By Jeanette Sjoberg, February 2020
The language of leaders has the power to change lives. You could say that every leader is obligated to understand their role in transforming lives. Leaders that choose not to have a focus on language may change culture in ways that have unexpected consequences, and, may change lives in ways they did not originally intend to.
David Marquet recently released a very important book on leadership, challenging the incumbent and very present industrial age leadership playbook that continues to infuse itself into organisations, defining the culture and ultimately the results of the company.
The key takeaway from Marquet’s book is that a culture, without a thought-through approach on the language of leadership, is most likely to continue an industrial era leadership playbook that is unacceptable in this modern age. Organizational restructures, leadership , diversity and inclusion programs and other change management or transformation approaches, with the backdrop of management principles from the industrial era, will most likely be a waste of money. Marquet’s book is therefore a good use of your time to understand why. One thing is for sure, when the language plays out an industrial era leadership playbook, you can guarantee you are not going to be in control of the culture you are striving for.
What is an industrial age leadership playbook?
Marquet sets out a very good context for understanding the industrial era leadership playbook and carefully illustrates why leadership is language and the consequences when language is not core to leadership in your organization.
To explain his point of view, Marquet features a true and tragic event which happened on Thursday, October 1, 2015. In Marquet’s example, leadership changes lives and, in this case, people lost their lives.
The event features the American merchant captain, Michael Davidson, tasked with sailing a 800 foot US cargo ship, El Faro, on its weekly run from Jacksonville, Florida, to San Juan, Puerto Rico. The hurricane was one of the heaviest ever to hit the Bahamas. It overwhelmed and sank the ship, drowning the captain and his 32 crew members after the Captain sailed the ship directly into the eye wall of a Category 3 hurricane on the exposed windward side of the Bahama Islands. Key questions were around how such an esteemed Captain could lead the ship into such a disaster – it was the worst US maritime disaster in three decades.
In December 2016, the National Transportation Safety Board, (2016) released more than 500 pages of the El Faro audio transcript from the recovered data recorder. Anyone reading the transcript from start to finish knows it ends with the death of all the crew. Clearly, throughout the transcript, there are moments of hesitation and indecision with the majority of the crew not knowing or acknowledging their fate until the last moments before it sank.
El Faro is the perfect case study for Marquet’s book and can be applied to any organization that adopts a similar leadership language. Marquet’s book makes the case for why leadership is language and why it matters. To do this, he outlines the different kinds of work that typically take place in an organisation and then uses the El Faro tragic event to highlight how these types of work play out in context of the various decision points and actions taken during the course of the 25 hours onboard the El Faro.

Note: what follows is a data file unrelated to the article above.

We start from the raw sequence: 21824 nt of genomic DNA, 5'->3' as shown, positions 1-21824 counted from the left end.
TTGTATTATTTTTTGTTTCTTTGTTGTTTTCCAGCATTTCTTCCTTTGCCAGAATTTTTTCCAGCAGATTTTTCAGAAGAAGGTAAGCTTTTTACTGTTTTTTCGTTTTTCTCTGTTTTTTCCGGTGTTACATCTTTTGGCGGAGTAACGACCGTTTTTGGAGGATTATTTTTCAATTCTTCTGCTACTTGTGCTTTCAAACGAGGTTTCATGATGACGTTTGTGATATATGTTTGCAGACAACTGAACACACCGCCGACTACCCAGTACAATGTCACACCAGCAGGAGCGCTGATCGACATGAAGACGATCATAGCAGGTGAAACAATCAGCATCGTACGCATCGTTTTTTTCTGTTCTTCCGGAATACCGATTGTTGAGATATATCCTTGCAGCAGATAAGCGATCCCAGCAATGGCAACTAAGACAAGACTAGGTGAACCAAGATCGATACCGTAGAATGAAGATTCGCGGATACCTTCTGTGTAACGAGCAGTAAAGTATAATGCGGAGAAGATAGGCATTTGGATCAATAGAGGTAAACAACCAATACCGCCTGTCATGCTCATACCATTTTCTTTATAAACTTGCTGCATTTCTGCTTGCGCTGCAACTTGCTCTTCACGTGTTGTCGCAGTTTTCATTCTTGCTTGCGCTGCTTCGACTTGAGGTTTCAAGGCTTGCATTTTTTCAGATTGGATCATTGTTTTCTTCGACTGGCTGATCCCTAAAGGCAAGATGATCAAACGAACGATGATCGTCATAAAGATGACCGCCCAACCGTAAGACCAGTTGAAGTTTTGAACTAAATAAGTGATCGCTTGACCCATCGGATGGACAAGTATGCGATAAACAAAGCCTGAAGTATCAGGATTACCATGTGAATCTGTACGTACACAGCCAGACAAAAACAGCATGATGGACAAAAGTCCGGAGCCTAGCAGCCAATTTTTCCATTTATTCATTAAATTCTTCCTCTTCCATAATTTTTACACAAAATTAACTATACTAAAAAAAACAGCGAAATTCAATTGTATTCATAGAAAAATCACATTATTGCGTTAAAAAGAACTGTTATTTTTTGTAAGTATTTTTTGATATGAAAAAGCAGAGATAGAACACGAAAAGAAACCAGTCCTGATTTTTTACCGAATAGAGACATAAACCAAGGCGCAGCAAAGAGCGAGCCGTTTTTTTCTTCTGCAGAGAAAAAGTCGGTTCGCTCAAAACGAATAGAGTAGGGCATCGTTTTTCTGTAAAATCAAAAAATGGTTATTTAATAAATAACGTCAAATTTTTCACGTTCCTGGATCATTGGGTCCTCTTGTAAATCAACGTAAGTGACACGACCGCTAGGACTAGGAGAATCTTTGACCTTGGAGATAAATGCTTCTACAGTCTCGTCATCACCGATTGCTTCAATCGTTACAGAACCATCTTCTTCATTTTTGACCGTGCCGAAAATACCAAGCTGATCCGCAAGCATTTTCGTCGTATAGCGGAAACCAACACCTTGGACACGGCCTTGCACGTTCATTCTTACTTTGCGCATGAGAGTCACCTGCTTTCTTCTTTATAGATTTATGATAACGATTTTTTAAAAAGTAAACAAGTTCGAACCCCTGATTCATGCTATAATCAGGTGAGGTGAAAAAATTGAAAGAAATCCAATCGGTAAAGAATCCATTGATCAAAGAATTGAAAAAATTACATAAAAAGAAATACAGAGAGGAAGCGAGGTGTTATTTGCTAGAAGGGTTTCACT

It is therefore important to understand the kinds of work that are driven from the language of leaders. Marquet defines the kinds of work as “bluework” and “redwork.” Anyone familiar with Kahneman’s book on Thinking Fast and Slow can connect quickly to the idea of System 1 (redwork) – intuitive and automatic and System 2 (bluework) – effortful thinking. A comprehensive explanation (without reading Kahneman’s book, is his Google talk: https://www.youtube.com/watch?v=CjVQJdIrDJ0.
Marquet further explains the two different kinds of work which need two different kinds of language:
Decision-making (thinking) and execution (doing) – taking two opposite approaches to variability, therefore requiring two distinctly different mental processes and two different kinds of language.
Marquet labels the thinking, decision-making, embrace-variability work, “bluework” and doing, execution, reduce-variability work, “red-work.”
Chapter 1 of Marquet’s book is about the power of programmed leadership language and how it is rooted in the Industrial Era leadership playbook. It requires your careful attention and reflection in your own environment. In the El Faro scenario, Marquet highlights how each decision is being made that leads to certain death. He highlights one of the first “decisions” in the recorded transcript. Prior to the start of the journey, there is already an assumption that the “usual default route” will apply. There is no apparent discussion as to whether or not this decision (as a given input) should be challenged given the unfavourable conditions being reported on the hurricane – the leader / captain simply states the direction is to CONTINUE as planned. CONTINUE – is straight out of the industrial era playbook. No discussion required – simply EXECUTE the plan (in your company – that would be execute the strategy as planned, no discussion).
Marquet points out there was no discussion on whether the originally planned route should be taken, given the new information. The only discussion was how to take the planned route. This is redwork – no thinking required and 100% ACTION-ORIENTED. The Captain’s role is to ensure his crew remain “on-task.” Marquet elaborates – when the Captain starts to determine the decision was a bad one, he sticks with the failing course (the plan) because the decision was already made. This is another industrial era playbook trait. You have probably heard this before in your organization – stick to the plan, stick to the decision once it is made, do not challenge – simply execute.